While the U.S. Federal Aviation Administration (FAA) has allowed the Boeing 737 Max to return to service, the aircraft remains grounded in Canada.
Transport Minister Marc Garneau said in a statement released Wednesday that the flight restrictions on the Boeing 737 Max aircraft remain in effect, “and will not be lifted until the department is fully satisfied that all its safety concerns have been addressed, and that enhanced flight crew procedures and training are in place."
Transport Canada’s safety experts continue their independent validation process, Garneau said, to determine whether to approve the proposed safety changes to the aircraft. He expects Transport Canada’s process to conclude very soon.
“However, there will be differences between what the FAA has approved today, and what Canada will require for its operators,” Garneau said.
“These differences will include additional procedures on the flight deck and pre-flight, as well as differences in training.”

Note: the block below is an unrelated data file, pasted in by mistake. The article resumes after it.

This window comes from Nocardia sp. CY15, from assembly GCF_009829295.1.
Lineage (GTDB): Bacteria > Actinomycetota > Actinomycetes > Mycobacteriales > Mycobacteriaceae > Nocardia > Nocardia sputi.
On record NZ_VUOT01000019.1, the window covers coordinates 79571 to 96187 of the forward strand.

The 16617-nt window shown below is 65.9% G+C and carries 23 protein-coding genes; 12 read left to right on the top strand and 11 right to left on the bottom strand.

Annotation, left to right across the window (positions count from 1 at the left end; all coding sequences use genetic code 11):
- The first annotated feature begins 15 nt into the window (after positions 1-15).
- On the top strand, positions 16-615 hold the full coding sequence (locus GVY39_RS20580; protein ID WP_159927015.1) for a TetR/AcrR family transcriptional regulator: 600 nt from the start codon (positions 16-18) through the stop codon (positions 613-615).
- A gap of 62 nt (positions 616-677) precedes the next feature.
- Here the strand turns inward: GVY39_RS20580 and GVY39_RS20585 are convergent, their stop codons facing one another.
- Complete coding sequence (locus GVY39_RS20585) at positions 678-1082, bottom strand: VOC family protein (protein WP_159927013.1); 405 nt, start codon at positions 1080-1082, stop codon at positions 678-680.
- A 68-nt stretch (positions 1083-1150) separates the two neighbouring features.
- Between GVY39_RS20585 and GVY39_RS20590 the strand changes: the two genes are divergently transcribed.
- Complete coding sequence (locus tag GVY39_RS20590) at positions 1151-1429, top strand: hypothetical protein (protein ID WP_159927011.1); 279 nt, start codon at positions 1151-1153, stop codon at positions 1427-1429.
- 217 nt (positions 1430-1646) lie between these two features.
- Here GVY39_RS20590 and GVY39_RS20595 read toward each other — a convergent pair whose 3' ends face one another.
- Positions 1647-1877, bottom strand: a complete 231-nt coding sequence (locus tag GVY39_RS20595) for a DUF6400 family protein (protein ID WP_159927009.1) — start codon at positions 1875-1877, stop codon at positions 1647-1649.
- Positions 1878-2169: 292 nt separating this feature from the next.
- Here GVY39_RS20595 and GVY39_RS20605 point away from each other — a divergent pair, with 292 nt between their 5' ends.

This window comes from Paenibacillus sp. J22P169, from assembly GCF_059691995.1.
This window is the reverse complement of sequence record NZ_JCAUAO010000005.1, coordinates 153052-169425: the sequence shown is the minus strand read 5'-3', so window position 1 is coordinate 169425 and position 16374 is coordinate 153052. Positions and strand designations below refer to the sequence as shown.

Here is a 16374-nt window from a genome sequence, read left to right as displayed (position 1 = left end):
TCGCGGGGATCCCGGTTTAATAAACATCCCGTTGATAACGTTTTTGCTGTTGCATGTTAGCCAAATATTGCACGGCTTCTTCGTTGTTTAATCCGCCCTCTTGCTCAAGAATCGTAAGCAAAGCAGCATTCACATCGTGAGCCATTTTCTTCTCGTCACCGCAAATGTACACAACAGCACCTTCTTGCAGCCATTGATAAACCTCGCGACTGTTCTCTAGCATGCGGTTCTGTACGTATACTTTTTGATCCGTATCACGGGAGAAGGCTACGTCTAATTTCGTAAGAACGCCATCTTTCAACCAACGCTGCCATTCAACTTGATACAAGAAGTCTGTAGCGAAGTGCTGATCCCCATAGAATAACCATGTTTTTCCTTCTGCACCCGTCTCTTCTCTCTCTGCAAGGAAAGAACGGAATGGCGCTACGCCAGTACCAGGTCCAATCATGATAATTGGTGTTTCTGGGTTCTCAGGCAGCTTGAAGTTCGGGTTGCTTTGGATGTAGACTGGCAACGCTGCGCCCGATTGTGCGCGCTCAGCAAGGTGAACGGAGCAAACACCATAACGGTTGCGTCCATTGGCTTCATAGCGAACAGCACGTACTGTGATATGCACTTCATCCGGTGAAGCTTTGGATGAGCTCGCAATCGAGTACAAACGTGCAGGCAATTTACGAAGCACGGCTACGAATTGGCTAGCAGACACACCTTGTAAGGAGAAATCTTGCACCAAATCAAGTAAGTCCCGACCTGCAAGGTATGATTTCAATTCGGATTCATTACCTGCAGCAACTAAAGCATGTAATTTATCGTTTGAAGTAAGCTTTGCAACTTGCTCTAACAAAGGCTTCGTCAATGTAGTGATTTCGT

On Wednesday, the U.S. FAA chief Steve Dickson signed an order allowing the best-selling plane to resume flights after it was grounded in March 2019. The order will end the longest grounding in commercial aviation history and paves the way for Boeing to resume U.S. deliveries and commercial flights by the end of the year.
Canada joined the U.S. and grounded the Boeing Max 8 and Max 9 aircraft last March, days after an Ethiopian Airlines crash killed 157 people. The safety notice grounded all Boeing Max 8s flown by Canadian airlines, including 24 jets belonging to Air Canada, 13 to WestJet and four to Sunwing Airlines.
The FAA is requiring new training to deal with a key safety system called MCAS that is faulted for the two fatal crashes, as well as significant new safeguards and other software changes.
"I feel 100% confident," Dickson told Reuters.
With files from Reuters
Alicja Siekierska is a senior reporter at Yahoo Finance Canada. Follow her on Twitter @alicjawithaj.